Privatizing potash was a costly mistake | rabble.ca
In researching provincial debt in Saskatchewan during the Devine days, I came across the above article on rabble.ca.
While I wouldn't normally send readers to rabble, nor would I view rabble as a place to receive good economic information, it interested me as to what the author's reasons were that privatizing Potash Corp was a mistake.
After sifting through her reasoning, it comes down to one fact:
PCS was privatized for $630 million in the 80's. BHP Billiton offered $38 Billion last year for PCS.
Now granted, this is typical socialist thinking - assuming that the difference between the two numbers means that the people should have got more for PCS back then, and if not, then it's a subsidy or a handout.
The problem with this line of thinking is that PCS ran for over 2 decades post-privatization as a private company. It purged its operations of political appointees. It adopted a growth strategy that didn't depend on taking the most risk adverse approach possible. In short, it made sound investments, and the management of the company did so with the best interests of the shareholders in mind, not necessarily the government of Saskatchewan or the individual's job. She also missed the point that because the privatization was made via an IPO open only to residents of Saskatchewan, there could be residents of Saskatchewan still holding their shares from that time. If that's the case, then those people most assuredly would have reaped the benefit of the company's growth in the takeover bid. One thing I know for sure though, because of that privatization, the province reaped more in taxes and royalties over the past 2 decades than they would have had the government kept it as a Crown corporation - even taking a dividend to the province into account.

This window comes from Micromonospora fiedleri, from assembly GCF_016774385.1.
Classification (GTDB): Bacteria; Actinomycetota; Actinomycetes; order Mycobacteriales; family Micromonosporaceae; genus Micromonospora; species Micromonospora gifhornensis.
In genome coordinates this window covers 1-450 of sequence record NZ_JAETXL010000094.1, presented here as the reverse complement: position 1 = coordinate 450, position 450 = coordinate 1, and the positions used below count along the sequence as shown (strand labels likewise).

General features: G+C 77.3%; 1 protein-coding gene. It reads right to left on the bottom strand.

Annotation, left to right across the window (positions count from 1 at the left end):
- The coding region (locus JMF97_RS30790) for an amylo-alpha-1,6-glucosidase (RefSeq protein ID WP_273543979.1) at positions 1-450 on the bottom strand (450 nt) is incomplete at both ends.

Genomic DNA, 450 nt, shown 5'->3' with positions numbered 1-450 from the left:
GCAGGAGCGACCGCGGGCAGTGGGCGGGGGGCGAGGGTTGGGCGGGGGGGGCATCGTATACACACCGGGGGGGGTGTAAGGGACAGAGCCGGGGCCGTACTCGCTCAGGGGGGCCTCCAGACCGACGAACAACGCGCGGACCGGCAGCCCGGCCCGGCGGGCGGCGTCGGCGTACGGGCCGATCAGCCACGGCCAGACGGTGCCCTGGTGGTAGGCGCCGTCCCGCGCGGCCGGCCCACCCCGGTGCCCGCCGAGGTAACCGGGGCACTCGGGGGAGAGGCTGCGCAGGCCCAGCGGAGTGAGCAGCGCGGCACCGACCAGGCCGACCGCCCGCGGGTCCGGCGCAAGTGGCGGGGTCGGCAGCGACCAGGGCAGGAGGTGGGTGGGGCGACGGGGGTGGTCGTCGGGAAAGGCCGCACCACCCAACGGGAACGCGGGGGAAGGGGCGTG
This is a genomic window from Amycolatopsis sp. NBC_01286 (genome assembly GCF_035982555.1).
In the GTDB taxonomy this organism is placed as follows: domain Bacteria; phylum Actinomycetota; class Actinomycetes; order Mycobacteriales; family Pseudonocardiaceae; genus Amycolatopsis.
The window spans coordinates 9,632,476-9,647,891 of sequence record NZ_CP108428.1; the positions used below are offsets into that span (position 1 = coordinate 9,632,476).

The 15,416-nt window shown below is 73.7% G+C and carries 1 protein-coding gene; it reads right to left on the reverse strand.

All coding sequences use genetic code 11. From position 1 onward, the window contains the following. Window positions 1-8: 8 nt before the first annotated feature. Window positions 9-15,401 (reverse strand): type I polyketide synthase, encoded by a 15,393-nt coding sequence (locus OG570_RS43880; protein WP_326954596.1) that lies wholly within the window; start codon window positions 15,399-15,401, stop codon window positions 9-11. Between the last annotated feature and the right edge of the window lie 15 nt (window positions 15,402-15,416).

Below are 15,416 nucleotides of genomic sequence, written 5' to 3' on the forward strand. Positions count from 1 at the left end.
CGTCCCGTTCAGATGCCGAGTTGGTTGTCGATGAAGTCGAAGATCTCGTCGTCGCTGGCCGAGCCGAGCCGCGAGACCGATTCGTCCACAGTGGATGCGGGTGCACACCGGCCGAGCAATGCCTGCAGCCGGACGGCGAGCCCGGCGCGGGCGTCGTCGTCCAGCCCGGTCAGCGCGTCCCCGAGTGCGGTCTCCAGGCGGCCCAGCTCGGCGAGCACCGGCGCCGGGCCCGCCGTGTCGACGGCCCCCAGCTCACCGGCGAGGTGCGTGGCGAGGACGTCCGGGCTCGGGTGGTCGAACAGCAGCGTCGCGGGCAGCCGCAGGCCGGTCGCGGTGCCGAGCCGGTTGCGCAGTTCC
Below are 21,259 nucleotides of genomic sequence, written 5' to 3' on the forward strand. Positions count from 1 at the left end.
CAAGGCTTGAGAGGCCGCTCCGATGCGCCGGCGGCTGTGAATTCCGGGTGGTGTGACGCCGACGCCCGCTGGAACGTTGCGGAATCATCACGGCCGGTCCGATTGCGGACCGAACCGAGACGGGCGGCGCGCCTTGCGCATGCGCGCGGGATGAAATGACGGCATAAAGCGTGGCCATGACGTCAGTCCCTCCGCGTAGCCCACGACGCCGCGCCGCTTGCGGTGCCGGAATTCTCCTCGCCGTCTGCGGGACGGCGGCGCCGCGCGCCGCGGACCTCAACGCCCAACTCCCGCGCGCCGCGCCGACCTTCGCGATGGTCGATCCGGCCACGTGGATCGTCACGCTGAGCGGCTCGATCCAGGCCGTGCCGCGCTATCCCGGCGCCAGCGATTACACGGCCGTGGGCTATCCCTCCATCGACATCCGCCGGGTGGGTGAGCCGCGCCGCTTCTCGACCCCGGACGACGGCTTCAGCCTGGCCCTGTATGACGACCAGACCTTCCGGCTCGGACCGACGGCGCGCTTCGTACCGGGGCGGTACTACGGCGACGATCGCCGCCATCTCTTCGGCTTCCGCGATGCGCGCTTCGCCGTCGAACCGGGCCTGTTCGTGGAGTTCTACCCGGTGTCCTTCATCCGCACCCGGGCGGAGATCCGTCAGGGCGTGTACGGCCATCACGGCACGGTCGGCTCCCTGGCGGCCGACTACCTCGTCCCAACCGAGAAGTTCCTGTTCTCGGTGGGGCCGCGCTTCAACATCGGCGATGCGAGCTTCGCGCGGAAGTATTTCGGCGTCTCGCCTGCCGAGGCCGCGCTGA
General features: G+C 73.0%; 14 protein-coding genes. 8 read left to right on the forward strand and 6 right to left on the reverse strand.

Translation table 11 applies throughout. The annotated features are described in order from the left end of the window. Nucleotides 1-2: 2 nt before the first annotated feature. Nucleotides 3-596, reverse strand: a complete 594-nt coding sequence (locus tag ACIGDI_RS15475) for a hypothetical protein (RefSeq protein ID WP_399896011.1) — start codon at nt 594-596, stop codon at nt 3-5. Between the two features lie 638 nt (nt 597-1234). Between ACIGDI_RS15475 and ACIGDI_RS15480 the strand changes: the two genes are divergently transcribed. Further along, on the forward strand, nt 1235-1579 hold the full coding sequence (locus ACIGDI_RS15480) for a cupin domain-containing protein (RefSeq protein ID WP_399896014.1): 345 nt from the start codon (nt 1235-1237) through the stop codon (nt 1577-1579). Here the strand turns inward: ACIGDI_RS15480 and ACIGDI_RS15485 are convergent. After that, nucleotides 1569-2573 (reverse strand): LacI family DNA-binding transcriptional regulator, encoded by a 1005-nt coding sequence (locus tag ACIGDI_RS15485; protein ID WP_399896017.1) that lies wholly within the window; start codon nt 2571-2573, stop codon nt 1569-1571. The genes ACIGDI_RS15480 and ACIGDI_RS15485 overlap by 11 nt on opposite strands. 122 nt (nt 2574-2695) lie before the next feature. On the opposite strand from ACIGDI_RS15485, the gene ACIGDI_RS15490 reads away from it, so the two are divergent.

This is especially fitting considering one of the major themes of this campaign (and the NDP's biggest plank) is that they would pay for all their promised expenditures by messing with Potash Corp and the potash industry and taking more money out of the companies - money that would otherwise be used to expand operations and provide immediate and future benefits to the province.